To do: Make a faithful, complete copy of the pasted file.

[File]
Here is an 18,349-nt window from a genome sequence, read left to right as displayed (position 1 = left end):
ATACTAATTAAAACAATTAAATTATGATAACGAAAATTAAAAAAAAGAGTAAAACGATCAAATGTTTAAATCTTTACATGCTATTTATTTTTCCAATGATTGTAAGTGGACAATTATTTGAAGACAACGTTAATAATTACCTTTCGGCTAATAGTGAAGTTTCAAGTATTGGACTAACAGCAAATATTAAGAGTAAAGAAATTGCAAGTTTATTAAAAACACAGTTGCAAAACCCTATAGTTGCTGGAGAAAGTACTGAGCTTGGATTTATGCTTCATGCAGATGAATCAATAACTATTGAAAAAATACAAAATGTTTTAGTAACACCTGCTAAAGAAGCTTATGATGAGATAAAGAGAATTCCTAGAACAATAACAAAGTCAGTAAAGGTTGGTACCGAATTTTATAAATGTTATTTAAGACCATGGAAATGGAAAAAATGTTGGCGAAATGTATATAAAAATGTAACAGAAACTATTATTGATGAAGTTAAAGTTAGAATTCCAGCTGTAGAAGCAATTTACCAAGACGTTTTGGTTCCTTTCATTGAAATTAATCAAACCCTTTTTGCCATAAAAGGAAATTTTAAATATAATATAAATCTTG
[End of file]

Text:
Here is an 18,349-nt window from a genome sequence, read left to right as displayed (position 1 = left end):
ATACTAATTAAAACAATTAAATTATGATAACGAAAATTAAAAAAAAGAGTAAAACGATCAAATGTTTAAATCTTTACATGCTATTTATTTTTCCAATGATTGTAAGTGGACAATTATTTGAAGACAACGTTAATAATTACCTTTCGGCTAATAGTGAAGTTTCAAGTATTGGACTAACAGCAAATATTAAGAGTAAAGAAATTGCAAGTTTATTAAAAACACAGTTGCAAAACCCTATAGTTGCTGGAGAAAGTACTGAGCTTGGATTTATGCTTCATGCAGATGAATCAATAACTATTGAAAAAATACAAAATGTTTTAGTAACACCTGCTAAAGAAGCTTATGATGAGATAAAGAGAATTCCTAGAACAATAACAAAGTCAGTAAAGGTTGGTACCGAATTTTATAAATGTTATTTAAGACCATGGAAATGGAAAAAATGTTGGCGAAATGTATATAAAAATGTAACAGAAACTATTATTGATGAAGTTAAAGTTAGAATTCCAGCTGTAGAAGCAATTTACCAAGACGTTTTGGTTCCTTTCATTGAAATTAATCAAACCCTTTTTGCCATAAAAGGAAATTTTAAATATAATATAAATCTTG